Cape Town, a city beloved by international tourists at the country's southern tip, was the first epicenter and reached its peak last month, according to health experts.
South Africa will have multiple peaks across the country, each challenging its different provincial health care systems, said Chopera, executive manager of the Sub-Saharan African Network for TB/HIV Research Excellence.
“The Western Cape had the first peak and did relatively well. Gauteng is the epicenter now and appears to be coping so far,” he said. "Other provinces, like the Eastern Cape and KwaZulu-Natal, do not have reputations for well-organized health care systems. They may have serious problems."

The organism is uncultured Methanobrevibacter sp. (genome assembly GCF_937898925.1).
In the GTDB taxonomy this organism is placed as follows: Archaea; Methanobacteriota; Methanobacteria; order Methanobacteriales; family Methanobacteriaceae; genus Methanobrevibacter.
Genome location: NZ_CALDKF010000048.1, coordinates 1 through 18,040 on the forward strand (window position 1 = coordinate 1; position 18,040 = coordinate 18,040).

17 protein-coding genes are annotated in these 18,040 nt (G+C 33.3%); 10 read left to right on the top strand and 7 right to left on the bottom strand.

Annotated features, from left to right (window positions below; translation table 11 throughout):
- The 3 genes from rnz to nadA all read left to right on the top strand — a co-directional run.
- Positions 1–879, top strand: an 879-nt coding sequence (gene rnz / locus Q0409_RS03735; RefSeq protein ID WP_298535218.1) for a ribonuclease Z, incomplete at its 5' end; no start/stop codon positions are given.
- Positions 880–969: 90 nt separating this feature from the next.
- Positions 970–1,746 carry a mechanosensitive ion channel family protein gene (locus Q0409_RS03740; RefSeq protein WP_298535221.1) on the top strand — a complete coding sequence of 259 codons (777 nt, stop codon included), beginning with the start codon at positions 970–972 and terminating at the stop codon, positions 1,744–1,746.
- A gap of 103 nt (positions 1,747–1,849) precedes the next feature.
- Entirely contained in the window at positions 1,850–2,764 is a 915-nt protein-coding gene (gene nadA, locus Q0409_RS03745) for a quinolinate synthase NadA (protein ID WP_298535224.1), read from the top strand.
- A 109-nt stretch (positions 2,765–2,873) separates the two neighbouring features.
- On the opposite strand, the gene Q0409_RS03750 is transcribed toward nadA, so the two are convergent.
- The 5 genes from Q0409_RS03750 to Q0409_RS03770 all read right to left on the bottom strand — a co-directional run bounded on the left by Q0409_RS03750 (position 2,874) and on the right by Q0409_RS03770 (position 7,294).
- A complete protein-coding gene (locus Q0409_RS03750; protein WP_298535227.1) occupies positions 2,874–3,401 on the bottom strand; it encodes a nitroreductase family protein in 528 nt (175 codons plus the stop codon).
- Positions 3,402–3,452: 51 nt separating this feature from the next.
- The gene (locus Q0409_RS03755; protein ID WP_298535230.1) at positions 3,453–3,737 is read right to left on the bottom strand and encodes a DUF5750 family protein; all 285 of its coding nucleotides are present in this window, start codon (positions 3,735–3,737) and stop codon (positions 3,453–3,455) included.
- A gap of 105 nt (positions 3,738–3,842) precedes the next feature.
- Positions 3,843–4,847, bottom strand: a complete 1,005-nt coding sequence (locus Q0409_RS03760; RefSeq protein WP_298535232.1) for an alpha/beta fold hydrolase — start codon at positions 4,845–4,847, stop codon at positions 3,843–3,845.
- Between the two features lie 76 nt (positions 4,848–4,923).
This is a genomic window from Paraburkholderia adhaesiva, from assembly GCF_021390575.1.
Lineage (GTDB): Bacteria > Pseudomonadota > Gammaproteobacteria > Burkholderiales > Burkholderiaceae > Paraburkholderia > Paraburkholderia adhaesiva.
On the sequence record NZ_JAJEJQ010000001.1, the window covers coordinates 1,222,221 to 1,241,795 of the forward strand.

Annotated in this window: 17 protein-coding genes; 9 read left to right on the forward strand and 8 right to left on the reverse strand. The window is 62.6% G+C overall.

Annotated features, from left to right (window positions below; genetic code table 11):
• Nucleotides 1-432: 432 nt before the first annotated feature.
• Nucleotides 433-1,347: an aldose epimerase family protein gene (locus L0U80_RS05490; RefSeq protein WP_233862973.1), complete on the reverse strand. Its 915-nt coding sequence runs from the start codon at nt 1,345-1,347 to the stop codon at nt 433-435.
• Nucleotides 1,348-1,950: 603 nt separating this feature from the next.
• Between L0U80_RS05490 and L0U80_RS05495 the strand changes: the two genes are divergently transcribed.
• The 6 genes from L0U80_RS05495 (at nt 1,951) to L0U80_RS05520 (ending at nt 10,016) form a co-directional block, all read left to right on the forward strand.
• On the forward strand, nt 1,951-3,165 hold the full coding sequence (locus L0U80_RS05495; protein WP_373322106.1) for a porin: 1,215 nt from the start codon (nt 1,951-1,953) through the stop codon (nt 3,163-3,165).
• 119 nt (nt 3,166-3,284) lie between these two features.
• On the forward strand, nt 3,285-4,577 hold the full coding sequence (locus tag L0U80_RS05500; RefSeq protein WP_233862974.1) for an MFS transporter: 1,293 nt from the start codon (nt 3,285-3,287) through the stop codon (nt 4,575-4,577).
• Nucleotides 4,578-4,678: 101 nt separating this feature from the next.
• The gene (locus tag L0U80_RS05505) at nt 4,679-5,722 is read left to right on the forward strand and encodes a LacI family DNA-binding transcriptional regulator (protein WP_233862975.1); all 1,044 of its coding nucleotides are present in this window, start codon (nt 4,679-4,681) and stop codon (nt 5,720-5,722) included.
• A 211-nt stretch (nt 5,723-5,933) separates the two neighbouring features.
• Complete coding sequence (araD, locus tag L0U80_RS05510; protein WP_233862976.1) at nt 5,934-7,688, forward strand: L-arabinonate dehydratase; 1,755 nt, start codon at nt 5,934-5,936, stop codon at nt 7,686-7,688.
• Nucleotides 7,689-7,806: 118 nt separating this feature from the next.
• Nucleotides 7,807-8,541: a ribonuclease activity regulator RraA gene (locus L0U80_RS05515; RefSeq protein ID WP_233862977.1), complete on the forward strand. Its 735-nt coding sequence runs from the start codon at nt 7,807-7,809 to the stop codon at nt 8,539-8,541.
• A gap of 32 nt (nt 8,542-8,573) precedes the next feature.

South Africa imposed a strict lockdown in April and May that succeeded in slowing the spread of the virus but caused such economic damage that the country began a gradual reopening in June.
South Africa was already in recession before the coronavirus hit and its unemployment stands at 30%. President Cyril Ramaphosa's government has extended grants to the country's poorest, increased supplies to hospitals and recently accepted a $4.3 billion loan from the International Monetary Fund.
Corruption in the country's pandemic response is a growing problem. On Thursday the top health official in Gauteng province was forced to step down over corruption allegations related to government contracts for COVID-19 personal protective equipment.
Ramaphosa has warned that now, more than ever, South Africa’s persistent problem with widespread graft is endangering people’s lives.
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